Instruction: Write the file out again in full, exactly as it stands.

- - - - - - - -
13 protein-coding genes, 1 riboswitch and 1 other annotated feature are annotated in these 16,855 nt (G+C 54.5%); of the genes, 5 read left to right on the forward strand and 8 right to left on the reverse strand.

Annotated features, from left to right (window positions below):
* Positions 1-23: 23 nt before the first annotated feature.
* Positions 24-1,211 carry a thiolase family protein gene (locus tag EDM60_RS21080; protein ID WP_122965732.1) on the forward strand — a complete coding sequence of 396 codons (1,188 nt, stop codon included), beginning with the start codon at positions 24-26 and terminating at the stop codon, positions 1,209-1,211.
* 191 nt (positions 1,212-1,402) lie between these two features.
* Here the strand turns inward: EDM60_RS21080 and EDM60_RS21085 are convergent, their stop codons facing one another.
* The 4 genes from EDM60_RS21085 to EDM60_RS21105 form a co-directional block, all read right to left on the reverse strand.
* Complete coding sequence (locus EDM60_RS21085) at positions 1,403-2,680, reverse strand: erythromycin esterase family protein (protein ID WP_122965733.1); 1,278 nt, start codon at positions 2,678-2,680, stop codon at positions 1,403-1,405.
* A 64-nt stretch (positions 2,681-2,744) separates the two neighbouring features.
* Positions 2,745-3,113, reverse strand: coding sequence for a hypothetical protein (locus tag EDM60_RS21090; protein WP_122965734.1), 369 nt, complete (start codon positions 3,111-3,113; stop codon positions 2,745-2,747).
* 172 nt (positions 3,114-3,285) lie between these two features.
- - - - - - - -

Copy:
13 protein-coding genes, 1 riboswitch and 1 other annotated feature are annotated in these 16,855 nt (G+C 54.5%); of the genes, 5 read left to right on the forward strand and 8 right to left on the reverse strand.

Annotated features, from left to right (window positions below):
* Positions 1-23: 23 nt before the first annotated feature.
* Positions 24-1,211 carry a thiolase family protein gene (locus tag EDM60_RS21080; protein ID WP_122965732.1) on the forward strand — a complete coding sequence of 396 codons (1,188 nt, stop codon included), beginning with the start codon at positions 24-26 and terminating at the stop codon, positions 1,209-1,211.
* 191 nt (positions 1,212-1,402) lie between these two features.
* Here the strand turns inward: EDM60_RS21080 and EDM60_RS21085 are convergent, their stop codons facing one another.
* The 4 genes from EDM60_RS21085 to EDM60_RS21105 form a co-directional block, all read right to left on the reverse strand.
* Complete coding sequence (locus EDM60_RS21085) at positions 1,403-2,680, reverse strand: erythromycin esterase family protein (protein ID WP_122965733.1); 1,278 nt, start codon at positions 2,678-2,680, stop codon at positions 1,403-1,405.
* A 64-nt stretch (positions 2,681-2,744) separates the two neighbouring features.
* Positions 2,745-3,113, reverse strand: coding sequence for a hypothetical protein (locus tag EDM60_RS21090; protein WP_122965734.1), 369 nt, complete (start codon positions 3,111-3,113; stop codon positions 2,745-2,747).
* 172 nt (positions 3,114-3,285) lie between these two features.